The only thing the Greens are guilty of, is underrating the amount of bad faith, mysgony, racism, unjustified vilification of the poor, creepy interest in condemning young mothers and lack of compassion, in the right wing media and New Zealand establishment. Meanwhile. Blighting the lives of 300 thousand children, by keeping them in poverty, is legal!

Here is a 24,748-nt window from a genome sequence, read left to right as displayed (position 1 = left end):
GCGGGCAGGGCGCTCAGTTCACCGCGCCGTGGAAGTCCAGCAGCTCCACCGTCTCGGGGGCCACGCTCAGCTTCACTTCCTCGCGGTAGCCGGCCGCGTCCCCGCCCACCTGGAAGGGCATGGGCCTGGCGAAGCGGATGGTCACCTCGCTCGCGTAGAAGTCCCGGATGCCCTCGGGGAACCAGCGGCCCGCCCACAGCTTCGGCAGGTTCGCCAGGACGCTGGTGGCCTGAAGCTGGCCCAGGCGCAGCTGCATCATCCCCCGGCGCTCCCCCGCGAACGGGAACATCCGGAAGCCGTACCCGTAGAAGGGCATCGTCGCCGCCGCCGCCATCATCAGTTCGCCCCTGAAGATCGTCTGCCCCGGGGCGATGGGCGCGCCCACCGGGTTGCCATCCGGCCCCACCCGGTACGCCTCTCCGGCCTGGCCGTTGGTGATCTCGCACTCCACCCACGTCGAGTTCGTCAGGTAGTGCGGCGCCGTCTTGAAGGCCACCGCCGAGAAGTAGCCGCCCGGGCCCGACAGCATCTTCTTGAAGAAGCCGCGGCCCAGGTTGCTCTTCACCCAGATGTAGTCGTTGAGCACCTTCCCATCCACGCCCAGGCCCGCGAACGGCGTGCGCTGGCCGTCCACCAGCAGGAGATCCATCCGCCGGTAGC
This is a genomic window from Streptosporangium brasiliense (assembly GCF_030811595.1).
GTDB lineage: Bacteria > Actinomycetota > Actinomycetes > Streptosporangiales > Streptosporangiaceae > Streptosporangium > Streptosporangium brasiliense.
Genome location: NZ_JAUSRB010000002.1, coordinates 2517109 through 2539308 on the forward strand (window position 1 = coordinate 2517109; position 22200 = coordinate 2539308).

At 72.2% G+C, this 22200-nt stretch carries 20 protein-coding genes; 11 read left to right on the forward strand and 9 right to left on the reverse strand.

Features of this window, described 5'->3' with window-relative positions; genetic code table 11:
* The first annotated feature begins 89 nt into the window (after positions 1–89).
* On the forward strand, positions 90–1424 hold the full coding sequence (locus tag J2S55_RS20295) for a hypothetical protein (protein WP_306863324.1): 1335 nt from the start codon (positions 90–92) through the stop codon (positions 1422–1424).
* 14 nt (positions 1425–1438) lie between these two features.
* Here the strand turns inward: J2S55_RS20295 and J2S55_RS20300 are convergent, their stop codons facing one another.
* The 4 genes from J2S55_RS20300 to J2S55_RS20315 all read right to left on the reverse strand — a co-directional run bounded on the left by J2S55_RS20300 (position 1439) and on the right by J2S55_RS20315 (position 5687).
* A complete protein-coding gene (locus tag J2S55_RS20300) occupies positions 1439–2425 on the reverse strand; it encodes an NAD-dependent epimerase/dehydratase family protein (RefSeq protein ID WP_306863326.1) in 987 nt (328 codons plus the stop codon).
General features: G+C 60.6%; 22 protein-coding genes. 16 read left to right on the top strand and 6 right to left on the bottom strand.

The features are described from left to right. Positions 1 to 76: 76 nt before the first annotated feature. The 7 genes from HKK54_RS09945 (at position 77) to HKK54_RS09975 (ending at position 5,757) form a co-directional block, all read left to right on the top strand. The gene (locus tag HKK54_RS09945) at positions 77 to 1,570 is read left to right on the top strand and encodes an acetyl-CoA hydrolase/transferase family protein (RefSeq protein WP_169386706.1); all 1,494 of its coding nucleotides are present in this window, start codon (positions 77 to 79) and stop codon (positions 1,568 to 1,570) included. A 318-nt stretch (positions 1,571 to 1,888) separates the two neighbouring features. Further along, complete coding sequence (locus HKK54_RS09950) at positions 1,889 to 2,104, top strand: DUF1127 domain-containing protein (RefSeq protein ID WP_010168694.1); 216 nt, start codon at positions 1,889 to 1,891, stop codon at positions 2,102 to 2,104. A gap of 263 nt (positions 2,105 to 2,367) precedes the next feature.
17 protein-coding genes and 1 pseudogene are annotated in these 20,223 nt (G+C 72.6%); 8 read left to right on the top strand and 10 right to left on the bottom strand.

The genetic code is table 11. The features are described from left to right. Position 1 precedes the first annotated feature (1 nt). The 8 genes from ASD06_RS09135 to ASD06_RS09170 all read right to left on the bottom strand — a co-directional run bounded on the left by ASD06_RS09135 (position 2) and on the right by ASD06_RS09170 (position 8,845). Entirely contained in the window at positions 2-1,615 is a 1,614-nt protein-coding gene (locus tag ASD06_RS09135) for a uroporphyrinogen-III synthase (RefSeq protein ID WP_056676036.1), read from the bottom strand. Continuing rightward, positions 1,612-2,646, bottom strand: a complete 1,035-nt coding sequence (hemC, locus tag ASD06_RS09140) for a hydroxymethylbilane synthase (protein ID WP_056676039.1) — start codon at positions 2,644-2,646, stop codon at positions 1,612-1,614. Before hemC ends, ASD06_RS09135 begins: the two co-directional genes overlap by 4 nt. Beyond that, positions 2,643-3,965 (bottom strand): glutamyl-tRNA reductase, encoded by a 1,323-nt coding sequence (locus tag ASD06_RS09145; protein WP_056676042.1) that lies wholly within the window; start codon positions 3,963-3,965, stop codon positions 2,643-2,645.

2. OK, well, for starters it’s very hard to initiate a conversation like this without drawing meticulous attention to the circumstances you’re asking bigoted voters to excuse. Then you have to control the story for as long as you possibly can and toss it in a direction where you have some chance of other people protecting you beyond your ability to control it yourself. You need unanimous support from your colleagues. You need to understand the consequences of every decision, on others beyond the nameless beneficiaries on behalf of whom you’re advocating, like aspiring MPs on your party list. The downside for them is life-changing too. And you have to have in the forefront of your mind the experience of 15 years as an MP. It’s a bit hard to argue that after a decade and a half on the parliamentary payroll that you’ll wait for WINZ to ask for their money back, and that you don’t quite know yet how politics works. That all this came as a surprise isn’t about mean journalists hounding your family. It’s about putting your, and their, circumstances out there for scrutiny and crying that it’s all unfair. The benefit system is unfair and deeply flawed, we know that, it needs to change but to take this kind of stance and then not only walk away claiming victimisation, but quit politics altogether, is not a sign of a developed strategy to achieve a crucial objective – bettering the circumstances of desperate New Zealanders, Māori, Pasifika and Pakeha alike, and bringing an end to poverty among plenty. Sorry, I’m with Finlay Macdonald on this – they failed as a unit to work this one through.